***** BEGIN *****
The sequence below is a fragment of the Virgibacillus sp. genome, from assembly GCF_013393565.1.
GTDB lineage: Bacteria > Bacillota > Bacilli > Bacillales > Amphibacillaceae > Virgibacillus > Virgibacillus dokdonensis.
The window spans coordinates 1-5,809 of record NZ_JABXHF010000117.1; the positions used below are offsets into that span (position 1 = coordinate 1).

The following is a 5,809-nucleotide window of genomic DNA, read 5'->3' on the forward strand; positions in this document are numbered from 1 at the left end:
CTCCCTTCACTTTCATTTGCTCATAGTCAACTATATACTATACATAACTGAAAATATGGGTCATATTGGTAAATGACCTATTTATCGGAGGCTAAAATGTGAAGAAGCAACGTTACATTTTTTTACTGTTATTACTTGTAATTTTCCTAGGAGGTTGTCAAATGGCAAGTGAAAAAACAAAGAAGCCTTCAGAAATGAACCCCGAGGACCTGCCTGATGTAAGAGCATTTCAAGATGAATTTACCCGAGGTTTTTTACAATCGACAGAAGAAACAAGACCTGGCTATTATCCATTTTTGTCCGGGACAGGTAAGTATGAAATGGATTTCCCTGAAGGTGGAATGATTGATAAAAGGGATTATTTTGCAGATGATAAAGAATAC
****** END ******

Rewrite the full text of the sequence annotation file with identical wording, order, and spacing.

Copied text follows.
The sequence below is a fragment of the Virgibacillus sp. genome, from assembly GCF_013393565.1.
GTDB lineage: Bacteria > Bacillota > Bacilli > Bacillales > Amphibacillaceae > Virgibacillus > Virgibacillus dokdonensis.
The window spans coordinates 1-5,809 of record NZ_JABXHF010000117.1; the positions used below are offsets into that span (position 1 = coordinate 1).

The following is a 5,809-nucleotide window of genomic DNA, read 5'->3' on the forward strand; positions in this document are numbered from 1 at the left end:
CTCCCTTCACTTTCATTTGCTCATAGTCAACTATATACTATACATAACTGAAAATATGGGTCATATTGGTAAATGACCTATTTATCGGAGGCTAAAATGTGAAGAAGCAACGTTACATTTTTTTACTGTTATTACTTGTAATTTTCCTAGGAGGTTGTCAAATGGCAAGTGAAAAAACAAAGAAGCCTTCAGAAATGAACCCCGAGGACCTGCCTGATGTAAGAGCATTTCAAGATGAATTTACCCGAGGTTTTTTACAATCGACAGAAGAAACAAGACCTGGCTATTATCCATTTTTGTCCGGGACAGGTAAGTATGAAATGGATTTCCCTGAAGGTGGAATGATTGATAAAAGGGATTATTTTGCAGATGATAAAGAATAC